The New York Times: Abortion Rights: A Good Ruling Stands
The Supreme Court made a good call, announced on Monday, not to review a 2013 ruling by the United States Court of Appeals for the Ninth Circuit, which struck down Arizona's 20-week abortion ban as unconstitutional. For women in Arizona, the appellate ruling is critically important in protecting their reproductive rights (1/13).

Politico: R&D Funding Is The Best Medicine
American innovation, badly damaged last year by federal budget tightening and the across-the-board cuts known as sequestration, appears to be getting partial relief with the bipartisan budget deals struck last month and Monday night. The progress is praiseworthy, but it will not counteract the decades-long decline in federal funding for research and development that is so essential to our economic future and critical to accelerating treatments for today’s major health care challenges, including Alzheimer’s, diabetes, heart disease and cancer (Dr. Paul Stoffels and Alan I. Leshner, 1/13).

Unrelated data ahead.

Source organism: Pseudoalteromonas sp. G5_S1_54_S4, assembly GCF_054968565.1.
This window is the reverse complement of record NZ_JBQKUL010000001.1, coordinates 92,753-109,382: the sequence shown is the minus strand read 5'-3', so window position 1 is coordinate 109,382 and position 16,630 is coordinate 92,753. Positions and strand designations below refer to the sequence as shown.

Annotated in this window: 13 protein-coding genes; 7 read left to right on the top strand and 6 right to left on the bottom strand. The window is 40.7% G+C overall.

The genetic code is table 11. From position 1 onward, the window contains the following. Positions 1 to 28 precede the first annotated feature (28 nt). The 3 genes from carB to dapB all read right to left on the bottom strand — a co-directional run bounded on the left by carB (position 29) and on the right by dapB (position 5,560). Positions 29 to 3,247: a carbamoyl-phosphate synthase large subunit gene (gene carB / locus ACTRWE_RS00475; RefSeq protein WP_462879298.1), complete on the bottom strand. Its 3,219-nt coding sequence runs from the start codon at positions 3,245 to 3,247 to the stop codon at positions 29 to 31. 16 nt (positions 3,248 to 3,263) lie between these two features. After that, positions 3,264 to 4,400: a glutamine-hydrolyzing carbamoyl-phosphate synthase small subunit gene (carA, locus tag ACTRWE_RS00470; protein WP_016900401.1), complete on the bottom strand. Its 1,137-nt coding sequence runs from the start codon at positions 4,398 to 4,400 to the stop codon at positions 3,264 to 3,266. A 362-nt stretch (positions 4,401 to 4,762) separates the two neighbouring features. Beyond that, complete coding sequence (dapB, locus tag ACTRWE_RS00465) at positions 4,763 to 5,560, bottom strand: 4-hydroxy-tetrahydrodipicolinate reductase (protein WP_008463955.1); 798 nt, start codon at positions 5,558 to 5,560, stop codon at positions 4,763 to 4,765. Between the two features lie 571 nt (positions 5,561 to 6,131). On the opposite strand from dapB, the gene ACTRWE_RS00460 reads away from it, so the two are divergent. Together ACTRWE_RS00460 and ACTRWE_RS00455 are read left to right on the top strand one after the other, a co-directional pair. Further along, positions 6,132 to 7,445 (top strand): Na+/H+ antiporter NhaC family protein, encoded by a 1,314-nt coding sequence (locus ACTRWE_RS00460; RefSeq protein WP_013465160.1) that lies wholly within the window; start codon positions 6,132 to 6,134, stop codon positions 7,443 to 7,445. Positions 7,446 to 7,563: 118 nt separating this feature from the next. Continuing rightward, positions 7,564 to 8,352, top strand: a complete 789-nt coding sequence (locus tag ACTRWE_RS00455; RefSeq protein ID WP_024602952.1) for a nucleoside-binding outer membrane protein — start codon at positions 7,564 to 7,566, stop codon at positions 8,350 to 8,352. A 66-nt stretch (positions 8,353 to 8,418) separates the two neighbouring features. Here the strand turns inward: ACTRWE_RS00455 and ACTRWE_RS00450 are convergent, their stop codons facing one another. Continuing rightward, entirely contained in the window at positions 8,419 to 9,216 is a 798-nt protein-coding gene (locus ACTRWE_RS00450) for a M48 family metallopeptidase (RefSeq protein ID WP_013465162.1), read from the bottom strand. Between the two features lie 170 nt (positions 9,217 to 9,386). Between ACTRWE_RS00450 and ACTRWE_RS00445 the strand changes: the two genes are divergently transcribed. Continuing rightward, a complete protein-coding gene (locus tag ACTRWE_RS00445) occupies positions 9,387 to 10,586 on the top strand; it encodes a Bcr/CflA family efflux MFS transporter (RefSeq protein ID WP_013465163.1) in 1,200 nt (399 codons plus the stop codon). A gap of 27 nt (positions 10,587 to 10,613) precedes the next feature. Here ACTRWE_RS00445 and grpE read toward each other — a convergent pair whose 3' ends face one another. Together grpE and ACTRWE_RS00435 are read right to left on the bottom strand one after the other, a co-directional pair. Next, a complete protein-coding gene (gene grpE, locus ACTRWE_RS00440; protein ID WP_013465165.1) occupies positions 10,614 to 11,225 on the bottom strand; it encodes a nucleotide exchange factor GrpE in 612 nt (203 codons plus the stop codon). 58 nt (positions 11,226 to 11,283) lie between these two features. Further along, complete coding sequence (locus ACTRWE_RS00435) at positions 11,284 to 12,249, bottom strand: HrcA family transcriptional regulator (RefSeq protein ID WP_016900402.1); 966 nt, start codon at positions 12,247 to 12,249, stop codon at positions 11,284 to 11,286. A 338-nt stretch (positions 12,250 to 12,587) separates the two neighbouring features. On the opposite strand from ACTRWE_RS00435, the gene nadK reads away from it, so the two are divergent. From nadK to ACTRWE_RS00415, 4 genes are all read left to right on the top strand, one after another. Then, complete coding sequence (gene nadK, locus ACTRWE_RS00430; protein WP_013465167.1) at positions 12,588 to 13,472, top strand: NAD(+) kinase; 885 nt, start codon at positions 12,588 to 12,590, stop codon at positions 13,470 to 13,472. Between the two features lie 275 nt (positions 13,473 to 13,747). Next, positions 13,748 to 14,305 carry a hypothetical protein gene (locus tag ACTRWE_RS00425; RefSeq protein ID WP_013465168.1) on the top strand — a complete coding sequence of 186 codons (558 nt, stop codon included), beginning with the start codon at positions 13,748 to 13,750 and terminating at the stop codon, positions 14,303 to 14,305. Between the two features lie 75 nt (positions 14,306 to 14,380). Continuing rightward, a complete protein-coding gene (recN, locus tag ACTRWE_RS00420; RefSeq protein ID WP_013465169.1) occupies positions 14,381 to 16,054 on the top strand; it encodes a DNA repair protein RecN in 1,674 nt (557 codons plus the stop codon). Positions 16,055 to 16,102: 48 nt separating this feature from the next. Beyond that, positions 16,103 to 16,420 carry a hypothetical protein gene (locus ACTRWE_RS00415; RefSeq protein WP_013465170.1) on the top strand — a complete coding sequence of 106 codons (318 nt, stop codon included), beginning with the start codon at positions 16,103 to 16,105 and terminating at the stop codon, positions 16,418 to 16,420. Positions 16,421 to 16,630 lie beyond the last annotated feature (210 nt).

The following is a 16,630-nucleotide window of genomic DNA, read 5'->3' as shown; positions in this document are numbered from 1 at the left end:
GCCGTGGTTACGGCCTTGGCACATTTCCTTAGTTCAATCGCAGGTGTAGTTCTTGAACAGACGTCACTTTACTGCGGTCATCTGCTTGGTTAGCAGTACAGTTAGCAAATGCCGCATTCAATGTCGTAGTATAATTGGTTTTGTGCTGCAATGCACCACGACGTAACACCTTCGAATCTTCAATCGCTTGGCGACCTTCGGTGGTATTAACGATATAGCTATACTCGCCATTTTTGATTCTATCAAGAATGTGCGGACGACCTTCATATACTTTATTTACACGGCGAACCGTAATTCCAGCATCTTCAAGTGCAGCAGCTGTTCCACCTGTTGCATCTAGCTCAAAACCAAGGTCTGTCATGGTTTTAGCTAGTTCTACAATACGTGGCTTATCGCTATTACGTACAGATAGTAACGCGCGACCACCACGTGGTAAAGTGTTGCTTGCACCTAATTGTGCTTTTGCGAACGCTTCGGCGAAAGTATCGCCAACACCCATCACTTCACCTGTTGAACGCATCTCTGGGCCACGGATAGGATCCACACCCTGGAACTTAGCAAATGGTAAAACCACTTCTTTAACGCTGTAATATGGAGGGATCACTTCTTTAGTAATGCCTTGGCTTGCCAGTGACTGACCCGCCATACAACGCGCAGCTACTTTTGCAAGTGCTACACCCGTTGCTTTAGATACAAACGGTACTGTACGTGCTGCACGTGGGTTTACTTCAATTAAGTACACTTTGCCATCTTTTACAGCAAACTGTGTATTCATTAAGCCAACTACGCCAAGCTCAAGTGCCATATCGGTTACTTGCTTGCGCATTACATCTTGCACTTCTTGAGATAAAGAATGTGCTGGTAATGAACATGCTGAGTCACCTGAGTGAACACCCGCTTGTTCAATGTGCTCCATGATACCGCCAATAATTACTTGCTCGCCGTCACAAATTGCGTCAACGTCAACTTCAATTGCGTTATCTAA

Bloomberg: Right, Wrong And Rubio On Poverty
The way to defeat poverty in America, Republican Senator Marco Rubio says, is to let the states lead the fight. ... A more fundamental rejoinder to Rubio’s plan is that the nature and causes of poverty don’t vary from state to state nearly as much as the political will to alleviate it does. The best illustration of this is the expansion of Medicaid under the Affordable Care Act: Only half the states have agreed to take new federal money to provide Medicaid for more people. That level of disregard for the vulnerable doesn't bode well for letting states control more such programs (1/13).

Bloomberg: Is There A Right Way To Have Cancer?
Cancer is one of those subjects like diet or child-rearing where everyone seems to have a strong opinion about the right way to do things. In [Lisa Bonchek] Adams's case, two prominent columnists -- Emma Keller of the Guardian and her husband, Bill Keller of the New York Times -- wrote articles that, while hedged with all sorts of qualifications, made it clear that they didn't condone her approach. The Internet exploded with disapproval of their disapproval (Virginia Postrel, 1/13).